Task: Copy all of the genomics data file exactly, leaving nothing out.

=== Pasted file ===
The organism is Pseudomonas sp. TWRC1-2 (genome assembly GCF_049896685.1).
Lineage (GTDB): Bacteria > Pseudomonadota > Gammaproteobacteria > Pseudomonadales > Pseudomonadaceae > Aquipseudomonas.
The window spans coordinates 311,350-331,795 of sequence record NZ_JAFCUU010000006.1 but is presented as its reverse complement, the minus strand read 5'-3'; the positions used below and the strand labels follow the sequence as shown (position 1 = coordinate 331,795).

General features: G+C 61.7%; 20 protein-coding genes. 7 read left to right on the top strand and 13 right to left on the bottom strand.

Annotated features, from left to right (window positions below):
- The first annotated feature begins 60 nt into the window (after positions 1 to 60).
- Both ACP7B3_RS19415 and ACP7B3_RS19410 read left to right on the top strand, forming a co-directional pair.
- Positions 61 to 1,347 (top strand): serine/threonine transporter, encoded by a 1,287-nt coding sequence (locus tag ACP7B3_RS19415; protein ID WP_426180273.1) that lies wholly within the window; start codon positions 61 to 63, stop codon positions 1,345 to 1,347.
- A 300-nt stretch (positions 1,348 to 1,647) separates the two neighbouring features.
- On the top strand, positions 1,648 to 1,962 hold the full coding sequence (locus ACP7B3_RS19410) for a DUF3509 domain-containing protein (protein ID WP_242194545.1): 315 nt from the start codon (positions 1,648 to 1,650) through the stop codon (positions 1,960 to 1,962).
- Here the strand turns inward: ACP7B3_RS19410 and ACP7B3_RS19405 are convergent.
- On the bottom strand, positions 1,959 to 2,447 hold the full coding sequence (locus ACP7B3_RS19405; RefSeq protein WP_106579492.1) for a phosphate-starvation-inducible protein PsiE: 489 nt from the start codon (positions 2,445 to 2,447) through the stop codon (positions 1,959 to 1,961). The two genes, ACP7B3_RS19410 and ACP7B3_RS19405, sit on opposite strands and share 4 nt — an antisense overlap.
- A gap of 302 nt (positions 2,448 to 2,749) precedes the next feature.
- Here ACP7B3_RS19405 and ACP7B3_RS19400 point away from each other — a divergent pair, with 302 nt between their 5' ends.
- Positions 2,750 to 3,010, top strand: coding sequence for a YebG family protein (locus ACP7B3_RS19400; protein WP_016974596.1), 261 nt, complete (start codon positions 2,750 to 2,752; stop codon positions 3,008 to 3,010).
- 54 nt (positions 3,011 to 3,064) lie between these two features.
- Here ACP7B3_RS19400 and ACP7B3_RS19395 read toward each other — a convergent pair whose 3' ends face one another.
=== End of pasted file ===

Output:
The organism is Pseudomonas sp. TWRC1-2 (genome assembly GCF_049896685.1).
Lineage (GTDB): Bacteria > Pseudomonadota > Gammaproteobacteria > Pseudomonadales > Pseudomonadaceae > Aquipseudomonas.
The window spans coordinates 311,350-331,795 of sequence record NZ_JAFCUU010000006.1 but is presented as its reverse complement, the minus strand read 5'-3'; the positions used below and the strand labels follow the sequence as shown (position 1 = coordinate 331,795).

General features: G+C 61.7%; 20 protein-coding genes. 7 read left to right on the top strand and 13 right to left on the bottom strand.

Annotated features, from left to right (window positions below):
- The first annotated feature begins 60 nt into the window (after positions 1 to 60).
- Both ACP7B3_RS19415 and ACP7B3_RS19410 read left to right on the top strand, forming a co-directional pair.
- Positions 61 to 1,347 (top strand): serine/threonine transporter, encoded by a 1,287-nt coding sequence (locus tag ACP7B3_RS19415; protein ID WP_426180273.1) that lies wholly within the window; start codon positions 61 to 63, stop codon positions 1,345 to 1,347.
- A 300-nt stretch (positions 1,348 to 1,647) separates the two neighbouring features.
- On the top strand, positions 1,648 to 1,962 hold the full coding sequence (locus ACP7B3_RS19410) for a DUF3509 domain-containing protein (protein ID WP_242194545.1): 315 nt from the start codon (positions 1,648 to 1,650) through the stop codon (positions 1,960 to 1,962).
- Here the strand turns inward: ACP7B3_RS19410 and ACP7B3_RS19405 are convergent.
- On the bottom strand, positions 1,959 to 2,447 hold the full coding sequence (locus ACP7B3_RS19405; RefSeq protein WP_106579492.1) for a phosphate-starvation-inducible protein PsiE: 489 nt from the start codon (positions 2,445 to 2,447) through the stop codon (positions 1,959 to 1,961). The two genes, ACP7B3_RS19410 and ACP7B3_RS19405, sit on opposite strands and share 4 nt — an antisense overlap.
- A gap of 302 nt (positions 2,448 to 2,749) precedes the next feature.
- Here ACP7B3_RS19405 and ACP7B3_RS19400 point away from each other — a divergent pair, with 302 nt between their 5' ends.
- Positions 2,750 to 3,010, top strand: coding sequence for a YebG family protein (locus ACP7B3_RS19400; protein WP_016974596.1), 261 nt, complete (start codon positions 2,750 to 2,752; stop codon positions 3,008 to 3,010).
- 54 nt (positions 3,011 to 3,064) lie between these two features.
- Here ACP7B3_RS19400 and ACP7B3_RS19395 read toward each other — a convergent pair whose 3' ends face one another.